Day 1- Accra. We were met by our smiling tour guide who introduced himself as Ben. Even with his warm welcome and the beautiful hotel, I was still on “Nigeria mode” and was too scared to go to the beach, preferring instead to triple check our locks, execute evacuation drills with the security guards and get price quotes for emergency flare guns.
Day 2- Volta River cruise. Trying to bring my internal security alarm system down to amber, the Princess Dodi boat cruise was a good start. We made one stop during which I had to make sure the inhabitants weren’t animatronics. Children met us on the dock waving and dancing and grabbing to hold tourists’ hands as they exited the boat. Walking along the perfectly paved path, we saw musical bands trying too hard to seem like an impromptu African bush jam session. If Disneyworld ever does a “This is Africa” ride, this island should be their case study.
Day 3 – Elmina and Cape Coast Slave Fortresses. The history of these sea-side fortresses made me think of a rousing game of Monopoly (the Africa edition) played between Portugal, Britain and France as they bought and sold the coveted Gold Coast square. The fortresses were turned into slave castles when slavery became a lucrative commodity. We saw pitch-black dungeons, and the doors of “no return” that led from the holding pens to the ships. The massive amounts of slaves that were shipped from these fortresses to Brazil and the Americas was astounding.
Day 4- Karkum forest. Of course Murphy’s law dictates that the one day your amoebas decide to have a dance party in your stomach is the day scheduled to walk along one of the highest forest canopies in the world. Needless to say the Cipro was taken generously at breakfast that morning instead of the usual omelet. The canopy walk itself was incredible- only 3 out of 11 people in the group actually had the nerve to walk the entire route. Jordan and I had fun venturing out to the middle of separate bridges, taking pictures of each other looking like Indiana Jones and looking for animal life; elephants, gazelles, monkeys, tyrannosaurus rex’s…anything. Unfortunately the only animals we saw were butterflies.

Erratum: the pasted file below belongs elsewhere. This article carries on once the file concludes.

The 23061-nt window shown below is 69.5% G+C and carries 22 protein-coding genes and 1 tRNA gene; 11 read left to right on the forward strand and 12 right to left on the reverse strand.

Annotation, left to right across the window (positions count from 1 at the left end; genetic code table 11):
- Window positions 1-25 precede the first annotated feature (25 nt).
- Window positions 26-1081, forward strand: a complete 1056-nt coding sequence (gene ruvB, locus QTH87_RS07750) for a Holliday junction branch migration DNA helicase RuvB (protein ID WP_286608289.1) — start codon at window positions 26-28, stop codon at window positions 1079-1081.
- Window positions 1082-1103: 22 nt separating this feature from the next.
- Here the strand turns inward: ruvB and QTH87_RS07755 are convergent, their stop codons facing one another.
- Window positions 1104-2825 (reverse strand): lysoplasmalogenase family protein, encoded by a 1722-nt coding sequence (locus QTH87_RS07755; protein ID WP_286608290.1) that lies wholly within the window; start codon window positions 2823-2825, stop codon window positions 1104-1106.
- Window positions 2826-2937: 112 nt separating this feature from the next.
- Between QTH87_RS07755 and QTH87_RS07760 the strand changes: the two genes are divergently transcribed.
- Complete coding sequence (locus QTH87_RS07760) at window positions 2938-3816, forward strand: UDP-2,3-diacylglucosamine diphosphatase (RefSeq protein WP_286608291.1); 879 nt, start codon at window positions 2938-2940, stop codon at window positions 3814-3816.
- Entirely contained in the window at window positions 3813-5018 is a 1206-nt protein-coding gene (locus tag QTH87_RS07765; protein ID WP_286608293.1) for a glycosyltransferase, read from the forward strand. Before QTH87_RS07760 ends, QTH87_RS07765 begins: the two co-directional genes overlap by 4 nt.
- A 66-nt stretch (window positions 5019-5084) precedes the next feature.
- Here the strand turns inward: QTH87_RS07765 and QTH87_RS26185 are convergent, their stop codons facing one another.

That afternoon we watched the Ghana vs. Brazil World Cup game. It was great fun watching the game with a large group of Ghanaians who would erupt in angry Twi- we dindt know what they were saying but referee bashing is pretty evident in any language.
Day 5 – 7- Busua Beach Resort. I got flash-backs to Nigeria when we checked into the Busua beach resort and the hot water didn’t work, the jet-skis were broken, the TV was all fuzz and the seafood had gone bad. Despite these quirks we had fun. We followed Lonely Planet and found a funky gazebo restaurant on a bluff owned by an eccentric German woman who had lived in Ghana for 15 years. We played a lot of cards and bottle caps.
Day 8 – Accra: We had an amusing drive back to Accra reading advertisements and business on the side of the road. Obviously a strong missionary presence, we noticed many of the local small businesses incorporated religious references in the titles of their businesses. Overall though, our favorites were:
Watch and Pray Hair Salon
A boat named “Clap for Jesus”
The Future is Unknown Hair Salon
Academy of Peculiar Children
Accra itself is a wonderful city. It has a small beach town feel to it filled with friendly people, colorful fabric and charming stores and restaurants.
Day 9- Boti Falls and Shai Hills. We took a pleasant day trip outside Accra to Shai Hills and Boti Falls. In Shai Hills we were lucky to run into a family of baboons. The falls were beautiful but the most memorable part was watching a group of local Ghanaian girls squeal with laughter watching a pale American walking bravely into the water to swim.
That night I had an unfortunate incident with a do-it-yourself Clariol hair highlighting kit that which leads to the events of…
Day 10- Ghanaian hair salon and departure. (I should have gone back to the Watch and Pray salon just for kicks). It looked like someone walking with a bucket of bleach tripped and fell on my head. I scurried across the street to the nearest hair salon (read: nailed together shack). They stood there and blinked at me then pointed to a case that was filled with….Clairol hair dye boxes. Desperate at this point, I picked out brown and asked them to do their best. The misleading color description should have read, “Coppery Dish-water residue.”
Next adventure after Ghana? – A Nigerian hair salon.